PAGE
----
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    Air Force allows longer braids, ponytails for women

    Air Force allows longer braids, ponytails for women

    Photo By 2nd Lt. Deborah Ou-Yang | Upon publication of the new standards in Air Force Instruction 36-2903, Feb. 10, 2021,...... read more read more



    Story by Airman 1st Class Daira Vargas 

    DC National Guard

    WASHINGTON -- As part of an ongoing effort to address diversity and inclusion as well as issues associated with personal health and hair loss, the 101st Air Force uniform board is updating hair standards for women, effective February 10, 2021.

    According to the new Air Force Instruction 36-2903, Air Force women are now able to wear their hair in the following styles: two braids, one braid or a single ponytail not extending below a horizontal line running between the top of each sleeve inseam, at the under arm through the shoulder blades, and with bulk not exceeding the width of the head. In addition, women’s bangs may now touch their eyebrows but not cover their eyes.

    “It allows females of any race to be more flexible with the hairstyles that they get to choose while wearing the uniform,” said Tech. Sgt. Kelli Wilson, noncommissioned officer in charge of command support staff for the District of Columbia National Guard Joint Force Headquarters. “It is one less thing to think about so you can focus on the actual mission.”

    In November 2020, the Air Force uniform board convened virtually to discuss the ideas gathered from Airmen across the service and participated in a dress and appearance campaign, including recommendations from the Air Force’s Women’s Initiative Team.

    According to an Air Force article about the new hair standards from the Secretary of the Air Force Public Affairs published January 21, 2021, thousands of women across the Air Force provided feedback to the Women’s Initiative Team, stating that constraints to hair grooming standards resulted in hair damage and migraines.

    “It will take some time getting used to not wearing my hair in a bun, but it will be exciting to see how many women in the Air Force embrace these updated standards,” said Maj. Renee Lee, currently a foreign area officer assigned to the 113th Air Component Operations Flight, District of Columbia Air National Guard, and a career public affairs officer. “Personally, I look forward to the prospect of reducing my headaches after a long day of wearing my hair in a bun, which was a problem for me when I was on active duty.”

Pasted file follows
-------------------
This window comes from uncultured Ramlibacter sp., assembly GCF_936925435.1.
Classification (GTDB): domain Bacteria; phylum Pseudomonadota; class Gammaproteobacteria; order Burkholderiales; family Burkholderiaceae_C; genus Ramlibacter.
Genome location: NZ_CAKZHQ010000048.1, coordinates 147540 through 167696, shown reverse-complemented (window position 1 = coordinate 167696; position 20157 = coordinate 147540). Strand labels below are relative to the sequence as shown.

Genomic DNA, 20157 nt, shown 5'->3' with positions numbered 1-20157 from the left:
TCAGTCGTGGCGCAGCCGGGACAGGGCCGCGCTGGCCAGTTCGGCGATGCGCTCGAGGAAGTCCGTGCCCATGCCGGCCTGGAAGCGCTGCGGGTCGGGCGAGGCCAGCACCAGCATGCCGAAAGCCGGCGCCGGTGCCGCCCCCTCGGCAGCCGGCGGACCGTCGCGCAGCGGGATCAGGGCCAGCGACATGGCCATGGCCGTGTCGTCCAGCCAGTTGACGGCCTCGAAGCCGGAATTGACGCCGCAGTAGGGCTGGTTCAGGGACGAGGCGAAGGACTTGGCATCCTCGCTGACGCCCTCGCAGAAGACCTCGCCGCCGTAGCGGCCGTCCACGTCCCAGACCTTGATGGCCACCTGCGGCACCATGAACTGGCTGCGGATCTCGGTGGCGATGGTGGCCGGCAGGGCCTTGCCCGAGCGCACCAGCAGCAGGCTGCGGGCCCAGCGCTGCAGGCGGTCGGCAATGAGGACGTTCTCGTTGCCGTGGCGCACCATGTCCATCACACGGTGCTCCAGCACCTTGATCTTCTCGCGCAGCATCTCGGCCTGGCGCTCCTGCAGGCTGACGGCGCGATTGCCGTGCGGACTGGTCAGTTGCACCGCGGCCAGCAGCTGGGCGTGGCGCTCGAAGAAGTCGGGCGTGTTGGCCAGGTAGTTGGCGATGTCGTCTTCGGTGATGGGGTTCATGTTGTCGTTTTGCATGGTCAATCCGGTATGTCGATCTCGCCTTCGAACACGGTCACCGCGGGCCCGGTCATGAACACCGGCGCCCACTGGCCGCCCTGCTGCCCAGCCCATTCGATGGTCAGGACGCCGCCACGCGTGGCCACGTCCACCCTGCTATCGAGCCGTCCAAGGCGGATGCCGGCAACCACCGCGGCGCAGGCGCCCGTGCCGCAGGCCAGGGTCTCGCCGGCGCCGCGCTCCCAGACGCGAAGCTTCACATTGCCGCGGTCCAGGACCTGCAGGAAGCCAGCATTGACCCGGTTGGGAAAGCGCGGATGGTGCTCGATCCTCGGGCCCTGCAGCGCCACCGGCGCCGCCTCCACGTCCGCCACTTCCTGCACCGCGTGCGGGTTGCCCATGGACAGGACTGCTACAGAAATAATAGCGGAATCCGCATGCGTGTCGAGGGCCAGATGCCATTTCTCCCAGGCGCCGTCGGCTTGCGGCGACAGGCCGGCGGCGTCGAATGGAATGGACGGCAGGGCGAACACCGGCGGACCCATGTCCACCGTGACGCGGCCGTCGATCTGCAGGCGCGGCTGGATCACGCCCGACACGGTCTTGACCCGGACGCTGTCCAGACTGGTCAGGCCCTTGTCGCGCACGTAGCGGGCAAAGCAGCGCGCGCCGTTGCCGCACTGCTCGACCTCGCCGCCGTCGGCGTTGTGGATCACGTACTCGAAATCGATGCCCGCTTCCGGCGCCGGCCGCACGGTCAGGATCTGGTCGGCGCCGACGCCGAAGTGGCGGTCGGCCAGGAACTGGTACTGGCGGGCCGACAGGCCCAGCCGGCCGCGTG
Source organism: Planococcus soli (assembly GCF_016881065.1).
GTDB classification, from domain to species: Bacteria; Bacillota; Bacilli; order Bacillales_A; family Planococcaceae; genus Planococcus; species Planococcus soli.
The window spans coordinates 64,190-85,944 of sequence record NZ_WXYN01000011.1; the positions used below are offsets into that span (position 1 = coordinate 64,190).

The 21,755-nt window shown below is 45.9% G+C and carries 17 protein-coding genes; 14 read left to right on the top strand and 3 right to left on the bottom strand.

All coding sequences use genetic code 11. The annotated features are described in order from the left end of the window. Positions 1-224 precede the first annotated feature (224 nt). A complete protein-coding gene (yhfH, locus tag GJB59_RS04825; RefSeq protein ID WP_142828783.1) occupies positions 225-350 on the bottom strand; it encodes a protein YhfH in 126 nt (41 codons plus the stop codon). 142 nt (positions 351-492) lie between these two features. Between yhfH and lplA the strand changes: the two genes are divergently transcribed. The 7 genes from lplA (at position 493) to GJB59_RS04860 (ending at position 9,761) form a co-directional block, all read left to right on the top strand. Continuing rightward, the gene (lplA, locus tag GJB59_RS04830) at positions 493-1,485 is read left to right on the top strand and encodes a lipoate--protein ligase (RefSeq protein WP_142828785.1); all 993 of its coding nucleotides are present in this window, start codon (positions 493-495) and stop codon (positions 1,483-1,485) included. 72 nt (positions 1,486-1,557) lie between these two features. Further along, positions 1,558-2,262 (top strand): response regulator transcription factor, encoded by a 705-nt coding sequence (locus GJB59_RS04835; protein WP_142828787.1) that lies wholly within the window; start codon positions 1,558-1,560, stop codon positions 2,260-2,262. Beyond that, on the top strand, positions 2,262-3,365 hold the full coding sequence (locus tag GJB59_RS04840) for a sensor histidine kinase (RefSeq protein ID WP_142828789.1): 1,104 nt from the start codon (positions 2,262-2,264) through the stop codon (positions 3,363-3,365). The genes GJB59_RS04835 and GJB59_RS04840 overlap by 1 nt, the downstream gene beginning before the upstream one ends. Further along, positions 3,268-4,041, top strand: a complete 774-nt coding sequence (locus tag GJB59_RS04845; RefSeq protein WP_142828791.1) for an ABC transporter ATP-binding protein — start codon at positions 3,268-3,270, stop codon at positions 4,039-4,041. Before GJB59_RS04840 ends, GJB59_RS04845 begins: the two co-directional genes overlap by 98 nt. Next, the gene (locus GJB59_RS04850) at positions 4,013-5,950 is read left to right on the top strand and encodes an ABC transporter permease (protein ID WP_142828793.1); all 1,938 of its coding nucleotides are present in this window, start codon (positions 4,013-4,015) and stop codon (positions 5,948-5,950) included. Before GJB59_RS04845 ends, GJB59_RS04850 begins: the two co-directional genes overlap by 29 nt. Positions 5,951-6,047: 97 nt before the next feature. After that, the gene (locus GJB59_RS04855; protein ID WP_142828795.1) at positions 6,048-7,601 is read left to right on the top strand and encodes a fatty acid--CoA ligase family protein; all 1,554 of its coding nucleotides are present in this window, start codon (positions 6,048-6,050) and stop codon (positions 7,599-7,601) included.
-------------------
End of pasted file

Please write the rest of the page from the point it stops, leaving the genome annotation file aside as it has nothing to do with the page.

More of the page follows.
The article cites hair loss as a common concern among women across the Force.

    “There are a lot of medical issues with having your hair in a bun,” said Master Sgt. Nicole Moore, the law office superintendent with DCANG. “With scalp hair loss, I would hate to see people leaving the military due to a hair regulation, so I'm very excited for this new change.”

    The article also stated that adjusting female hair standards supports ongoing efforts to address diversity and inclusion in the ranks.

    “It is great to see the Air Force continuing to take steps towards addressing outdated policies,” said Senior Master Sgt. Nancy Reyes, personnel superintendent with the District of Columbia National Guard Joint Force Headquarters. “I definitely look forward to seeing the changes that are more inclusive of not just different races but different gender identities as well.”

    Previous women’s hair length policies allowed locs, braids, and twists, but the length could not exceed the bottom edge of the uniform collar, except while wearing physical training gear. Also, bangs were also not allowed to touch either eyebrow.

    The article stated that the “Air Force chief of staff approved the policy after considering feedback from the force, the uniform board recommendation, and the professional image and standards of the Air Force and U.S. military.”

    “I hope that the updated hair regulations help retain our female Airmen and also broaden our pool of prospective female recruits and leaders,” said Lee.



    Date Taken: 02.11.2021
    Date Posted: 02.11.2021 17:30
    Story ID: 388934
    Location: WASHINGTON, DC, US 

    Web Views: 179
    Downloads: 1